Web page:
How do I love this book? Let me count the ways. Contemporary romance is my favourite subgenre, though I’ve always been a bit sceptical of stories that involve an element of suspense. Which is why I am so pleased to have stumbled across Something About You, a perfect storm of awesomeness and the ideal read for when you’re super sick and in need of a distraction. Trust me. I would know.
Also, before I start talking about the story, let me just take a moment to fangirl over the cover. It’s unique, hot and eye-catching. Not to mention a very smart reference to a dress the heroine wears. Kudos to Julie James for pulling that off.
Three years ago, Assistant U.S. Attorney Cameron Lynde worked closely with FBI Special Agent Jack Pallas on an investigation that went totally FUBAR. His career was in the toilet, and he blamed her for totally screwing him over. He ended up in the remote wilds of some place that wasn’t Chicago nursing a big old grudge over how wrong things went and didn’t expect to see her again–until she overhears a murder in a hotel room next door to her own, and Pallas is assigned to the case.
From the first scenes, the dialogue is dry champagne crossed with pop rocks. (That’s a good thing.) It crackles, it’s funny, it makes you laugh, and it isn’t ever fake or cliche or completely unrealistic. These are smart, intelligent people who speak like normal humans and don’t ever mouth cliches unless they’re using one to tell the other off.
What did I love the most about this book? Let me see. A heroine who is smart, acts smart and when she’s told she needs to be under protective custody, she doesn’t fight it with the same old stupid plotting I’ve seen with this kind of novel. She doesn’t think it’s fun to escape her police escort; she agrees to have them come along for a bridal party at a nightclub and ends up telling them all about her friends and the wedding she’s going to be in. They like her, and she likes them. She’s good at her job and follows her professional principles even when she has to come to Jack’s rescue. And even after he loses control and tells the world she had her head up her ass during a previous case. Bliss.
And then there’s the hero who is portrayed as being as sinfully delicious as a double fudge chocolate cake with chocolate chips on top. And whipped cream. Jack’s initially not thrilled to have Cameron back in his life–just as she’s not too thrilled with him, but he takes her protection and her involvement in the case seriously and treats her with professionalism. He explains why she needs to be under protective custody instead of just strong arming her even though he’s willing to protect her at any cost. Bliss, bliss.
And when you add these two together you get some off the charts sizzling chemistry! All that tension lead to some unbelievably hot steamy scenes.The dialogue is fantastic. Smart, snappy, funny yet realistic. I can’t count the number of times I laughed while reading the book.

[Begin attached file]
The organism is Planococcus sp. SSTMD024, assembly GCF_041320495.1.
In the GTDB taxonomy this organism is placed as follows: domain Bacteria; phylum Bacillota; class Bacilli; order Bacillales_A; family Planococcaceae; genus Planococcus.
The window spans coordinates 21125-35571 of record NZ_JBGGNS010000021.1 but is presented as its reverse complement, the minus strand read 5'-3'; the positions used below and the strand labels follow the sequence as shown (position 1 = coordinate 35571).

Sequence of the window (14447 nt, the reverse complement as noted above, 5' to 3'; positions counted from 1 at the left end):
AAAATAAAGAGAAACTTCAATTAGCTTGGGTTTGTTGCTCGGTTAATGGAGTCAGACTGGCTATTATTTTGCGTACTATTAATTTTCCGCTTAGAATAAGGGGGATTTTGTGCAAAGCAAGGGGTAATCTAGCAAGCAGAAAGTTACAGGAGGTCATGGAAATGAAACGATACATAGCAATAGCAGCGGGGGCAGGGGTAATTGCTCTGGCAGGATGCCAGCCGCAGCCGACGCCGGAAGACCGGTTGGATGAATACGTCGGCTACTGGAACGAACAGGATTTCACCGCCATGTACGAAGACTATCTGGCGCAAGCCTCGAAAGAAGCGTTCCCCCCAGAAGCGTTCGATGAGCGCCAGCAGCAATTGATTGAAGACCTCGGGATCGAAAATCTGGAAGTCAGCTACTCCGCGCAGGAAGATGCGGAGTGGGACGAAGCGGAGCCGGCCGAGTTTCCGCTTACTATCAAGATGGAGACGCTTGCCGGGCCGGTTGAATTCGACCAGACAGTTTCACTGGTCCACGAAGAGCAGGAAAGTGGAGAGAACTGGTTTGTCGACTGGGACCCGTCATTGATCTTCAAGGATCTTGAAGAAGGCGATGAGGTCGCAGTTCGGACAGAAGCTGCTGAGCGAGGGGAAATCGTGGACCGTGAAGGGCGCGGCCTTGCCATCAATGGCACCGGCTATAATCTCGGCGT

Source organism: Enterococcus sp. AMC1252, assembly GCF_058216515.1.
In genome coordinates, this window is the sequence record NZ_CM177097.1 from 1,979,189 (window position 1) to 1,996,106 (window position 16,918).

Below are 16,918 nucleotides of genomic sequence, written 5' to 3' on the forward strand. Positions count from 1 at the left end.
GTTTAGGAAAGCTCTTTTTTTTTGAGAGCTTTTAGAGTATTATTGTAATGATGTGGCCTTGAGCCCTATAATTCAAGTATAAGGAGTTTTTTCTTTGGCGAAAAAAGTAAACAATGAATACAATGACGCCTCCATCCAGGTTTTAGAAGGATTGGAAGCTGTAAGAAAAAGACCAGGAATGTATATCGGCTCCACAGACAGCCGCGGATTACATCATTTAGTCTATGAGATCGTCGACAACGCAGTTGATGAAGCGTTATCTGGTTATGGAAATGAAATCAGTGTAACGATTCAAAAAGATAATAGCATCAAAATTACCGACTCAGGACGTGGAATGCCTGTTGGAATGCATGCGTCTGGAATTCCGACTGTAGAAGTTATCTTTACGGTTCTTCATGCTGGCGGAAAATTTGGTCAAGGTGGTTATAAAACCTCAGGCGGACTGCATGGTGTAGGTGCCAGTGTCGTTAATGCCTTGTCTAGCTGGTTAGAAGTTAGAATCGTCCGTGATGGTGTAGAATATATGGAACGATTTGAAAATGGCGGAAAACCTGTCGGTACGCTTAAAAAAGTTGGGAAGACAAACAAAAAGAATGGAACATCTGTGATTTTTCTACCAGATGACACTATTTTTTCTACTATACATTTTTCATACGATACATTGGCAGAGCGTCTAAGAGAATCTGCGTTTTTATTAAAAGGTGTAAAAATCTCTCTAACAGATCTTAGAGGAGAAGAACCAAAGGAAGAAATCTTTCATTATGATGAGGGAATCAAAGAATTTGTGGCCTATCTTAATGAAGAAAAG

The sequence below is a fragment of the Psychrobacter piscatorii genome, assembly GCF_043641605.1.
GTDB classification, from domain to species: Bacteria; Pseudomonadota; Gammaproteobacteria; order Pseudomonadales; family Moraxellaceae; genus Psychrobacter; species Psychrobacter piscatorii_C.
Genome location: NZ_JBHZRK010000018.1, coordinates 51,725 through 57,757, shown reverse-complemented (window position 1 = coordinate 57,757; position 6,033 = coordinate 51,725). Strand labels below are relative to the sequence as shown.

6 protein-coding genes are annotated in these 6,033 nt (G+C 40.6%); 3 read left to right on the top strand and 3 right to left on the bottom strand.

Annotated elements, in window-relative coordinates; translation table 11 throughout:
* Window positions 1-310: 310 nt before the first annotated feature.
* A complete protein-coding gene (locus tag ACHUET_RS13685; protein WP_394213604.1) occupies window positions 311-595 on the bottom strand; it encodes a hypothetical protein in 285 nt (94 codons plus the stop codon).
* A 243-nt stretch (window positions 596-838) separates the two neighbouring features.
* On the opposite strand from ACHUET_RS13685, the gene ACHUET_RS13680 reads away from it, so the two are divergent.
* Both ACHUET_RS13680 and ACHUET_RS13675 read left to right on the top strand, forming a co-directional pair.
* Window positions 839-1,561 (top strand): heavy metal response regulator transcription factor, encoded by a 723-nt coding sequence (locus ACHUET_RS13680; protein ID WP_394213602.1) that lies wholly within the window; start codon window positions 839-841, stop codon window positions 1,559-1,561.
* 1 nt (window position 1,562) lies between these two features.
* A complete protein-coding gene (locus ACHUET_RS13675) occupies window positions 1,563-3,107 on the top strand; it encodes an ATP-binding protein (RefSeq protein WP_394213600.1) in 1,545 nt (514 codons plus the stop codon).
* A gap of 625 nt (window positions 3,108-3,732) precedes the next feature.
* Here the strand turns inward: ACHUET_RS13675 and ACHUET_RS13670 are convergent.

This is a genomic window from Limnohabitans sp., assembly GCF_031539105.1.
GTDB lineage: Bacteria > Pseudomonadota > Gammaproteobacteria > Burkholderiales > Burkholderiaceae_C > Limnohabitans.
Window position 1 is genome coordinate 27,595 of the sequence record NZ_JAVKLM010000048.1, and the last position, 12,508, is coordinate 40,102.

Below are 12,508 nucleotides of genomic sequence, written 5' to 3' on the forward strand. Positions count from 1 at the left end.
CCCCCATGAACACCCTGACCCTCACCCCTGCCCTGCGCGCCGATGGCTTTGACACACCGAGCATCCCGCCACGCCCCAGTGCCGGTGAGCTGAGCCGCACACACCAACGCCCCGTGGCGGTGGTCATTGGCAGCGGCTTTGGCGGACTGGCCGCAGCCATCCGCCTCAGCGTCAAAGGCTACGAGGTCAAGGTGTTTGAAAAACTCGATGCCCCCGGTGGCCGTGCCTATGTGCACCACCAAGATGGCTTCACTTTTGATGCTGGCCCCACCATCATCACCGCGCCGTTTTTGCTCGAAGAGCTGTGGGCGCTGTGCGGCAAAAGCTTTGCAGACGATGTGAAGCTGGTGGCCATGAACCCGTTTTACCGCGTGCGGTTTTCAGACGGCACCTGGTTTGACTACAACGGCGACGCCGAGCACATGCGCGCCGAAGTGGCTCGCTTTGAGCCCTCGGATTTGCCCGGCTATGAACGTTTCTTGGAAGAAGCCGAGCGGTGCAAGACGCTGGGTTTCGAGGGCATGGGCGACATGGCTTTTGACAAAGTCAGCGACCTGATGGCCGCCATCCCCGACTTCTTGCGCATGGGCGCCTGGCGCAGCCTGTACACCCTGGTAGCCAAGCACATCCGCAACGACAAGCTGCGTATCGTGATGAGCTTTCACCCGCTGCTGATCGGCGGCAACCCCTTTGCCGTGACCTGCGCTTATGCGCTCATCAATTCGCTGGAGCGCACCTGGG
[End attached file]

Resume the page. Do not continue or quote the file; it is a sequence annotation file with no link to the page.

Before he could call her bluff, Cameron grabbed her purse and headed for the door. The hell with her stuff, she’d get it later. “It was nice catching up with you, Agent Pallas. I’m glad to see those three years in Nebraska didn’t make you any less of an asshole.”
She threw open the door and nearly ran into a man standing in the doorway. He wore a well-cut gray suit and tie, appeared younger than Jack, and was African American.
He flashed Cameron a knock-out smile while precariously balancing three Starbucks cups in his hands. “Thanks for getting the door. What’d I miss?”
“I’m storming out. And I just called Agent Pallas an asshole.”
“Sounds like good times. Coffee?” He held the Starbucks out to her. “I’m Agent Wilkins.”
Part of James’ deft character building skills include the redevelopment of traditional and expected character roles. The best friends are real, and if there’s a potential for a cliche, it never goes where I expected it to go. She updates and then redeploys the expected trope, and makes each character, not just Cameron and Jack, into amazing people. There was real emotion for each and no limited role for any character. Bliss, bliss, bliss.
The plot also reveals the villain and spends some time in his head–but it doesn’t become fearsome or tiresome, or an exhaustive list of How Psychologically Fucked Up Is That Guy OMGWTFPUPPYKILLER.
My lone point of discomfort was how very, very neatly and bow-wrapped glittery perfect the ending was, with every loose end tied down and each piece of perfection lined up flawlessly. It had an overwhelming fairy tale aspect that didn’t fit with the realistic honesty of the characters and the plot.
Overall, Something About You was a fantastic read. I recommend this if you are in the mood for a good contemporary adult romance. It’s one of the best I have read!